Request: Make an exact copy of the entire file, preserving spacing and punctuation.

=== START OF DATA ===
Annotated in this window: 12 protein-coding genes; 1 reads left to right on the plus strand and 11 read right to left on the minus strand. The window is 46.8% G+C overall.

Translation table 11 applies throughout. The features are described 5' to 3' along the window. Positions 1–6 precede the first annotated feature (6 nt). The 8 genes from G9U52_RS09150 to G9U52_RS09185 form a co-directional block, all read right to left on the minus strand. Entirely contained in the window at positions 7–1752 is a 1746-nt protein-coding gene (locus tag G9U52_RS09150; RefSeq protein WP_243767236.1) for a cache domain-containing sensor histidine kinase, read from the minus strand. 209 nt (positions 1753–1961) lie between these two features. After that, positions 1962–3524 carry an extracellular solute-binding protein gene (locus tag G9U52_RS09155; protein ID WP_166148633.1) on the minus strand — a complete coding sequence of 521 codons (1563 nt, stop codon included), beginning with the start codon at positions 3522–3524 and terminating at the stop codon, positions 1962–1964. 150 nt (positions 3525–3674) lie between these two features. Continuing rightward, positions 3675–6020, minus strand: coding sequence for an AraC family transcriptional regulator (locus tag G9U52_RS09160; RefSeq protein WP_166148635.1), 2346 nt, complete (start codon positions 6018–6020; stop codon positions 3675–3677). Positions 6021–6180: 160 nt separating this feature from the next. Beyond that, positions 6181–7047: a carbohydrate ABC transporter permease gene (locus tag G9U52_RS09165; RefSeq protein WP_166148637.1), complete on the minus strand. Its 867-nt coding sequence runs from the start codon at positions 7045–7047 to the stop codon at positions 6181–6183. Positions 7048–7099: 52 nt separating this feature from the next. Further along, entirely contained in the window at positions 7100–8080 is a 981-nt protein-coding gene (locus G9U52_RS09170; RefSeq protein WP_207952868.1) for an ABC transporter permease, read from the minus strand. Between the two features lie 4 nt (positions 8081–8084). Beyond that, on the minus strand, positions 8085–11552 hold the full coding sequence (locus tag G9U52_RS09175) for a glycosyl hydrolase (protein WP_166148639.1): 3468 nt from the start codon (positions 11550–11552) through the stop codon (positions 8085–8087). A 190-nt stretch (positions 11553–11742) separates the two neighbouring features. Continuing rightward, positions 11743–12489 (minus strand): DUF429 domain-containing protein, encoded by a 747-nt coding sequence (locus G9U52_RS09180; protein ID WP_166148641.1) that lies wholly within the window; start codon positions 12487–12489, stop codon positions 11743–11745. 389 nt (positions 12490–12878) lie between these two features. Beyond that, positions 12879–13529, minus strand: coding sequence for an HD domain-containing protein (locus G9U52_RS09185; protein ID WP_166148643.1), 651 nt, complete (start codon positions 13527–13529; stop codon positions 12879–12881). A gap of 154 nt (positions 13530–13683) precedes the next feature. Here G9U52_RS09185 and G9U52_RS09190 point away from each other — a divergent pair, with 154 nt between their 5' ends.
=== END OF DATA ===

Annotated in this window: 12 protein-coding genes; 1 reads left to right on the plus strand and 11 read right to left on the minus strand. The window is 46.8% G+C overall.

Translation table 11 applies throughout. The features are described 5' to 3' along the window. Positions 1–6 precede the first annotated feature (6 nt). The 8 genes from G9U52_RS09150 to G9U52_RS09185 form a co-directional block, all read right to left on the minus strand. Entirely contained in the window at positions 7–1752 is a 1746-nt protein-coding gene (locus tag G9U52_RS09150; RefSeq protein WP_243767236.1) for a cache domain-containing sensor histidine kinase, read from the minus strand. 209 nt (positions 1753–1961) lie between these two features. After that, positions 1962–3524 carry an extracellular solute-binding protein gene (locus tag G9U52_RS09155; protein ID WP_166148633.1) on the minus strand — a complete coding sequence of 521 codons (1563 nt, stop codon included), beginning with the start codon at positions 3522–3524 and terminating at the stop codon, positions 1962–1964. 150 nt (positions 3525–3674) lie between these two features. Continuing rightward, positions 3675–6020, minus strand: coding sequence for an AraC family transcriptional regulator (locus tag G9U52_RS09160; RefSeq protein WP_166148635.1), 2346 nt, complete (start codon positions 6018–6020; stop codon positions 3675–3677). Positions 6021–6180: 160 nt separating this feature from the next. Beyond that, positions 6181–7047: a carbohydrate ABC transporter permease gene (locus tag G9U52_RS09165; RefSeq protein WP_166148637.1), complete on the minus strand. Its 867-nt coding sequence runs from the start codon at positions 7045–7047 to the stop codon at positions 6181–6183. Positions 7048–7099: 52 nt separating this feature from the next. Further along, entirely contained in the window at positions 7100–8080 is a 981-nt protein-coding gene (locus G9U52_RS09170; RefSeq protein WP_207952868.1) for an ABC transporter permease, read from the minus strand. Between the two features lie 4 nt (positions 8081–8084). Beyond that, on the minus strand, positions 8085–11552 hold the full coding sequence (locus tag G9U52_RS09175) for a glycosyl hydrolase (protein WP_166148639.1): 3468 nt from the start codon (positions 11550–11552) through the stop codon (positions 8085–8087). A 190-nt stretch (positions 11553–11742) separates the two neighbouring features. Continuing rightward, positions 11743–12489 (minus strand): DUF429 domain-containing protein, encoded by a 747-nt coding sequence (locus G9U52_RS09180; protein ID WP_166148641.1) that lies wholly within the window; start codon positions 12487–12489, stop codon positions 11743–11745. 389 nt (positions 12490–12878) lie between these two features. Beyond that, positions 12879–13529, minus strand: coding sequence for an HD domain-containing protein (locus G9U52_RS09185; protein ID WP_166148643.1), 651 nt, complete (start codon positions 13527–13529; stop codon positions 12879–12881). A gap of 154 nt (positions 13530–13683) precedes the next feature. Here G9U52_RS09185 and G9U52_RS09190 point away from each other — a divergent pair, with 154 nt between their 5' ends.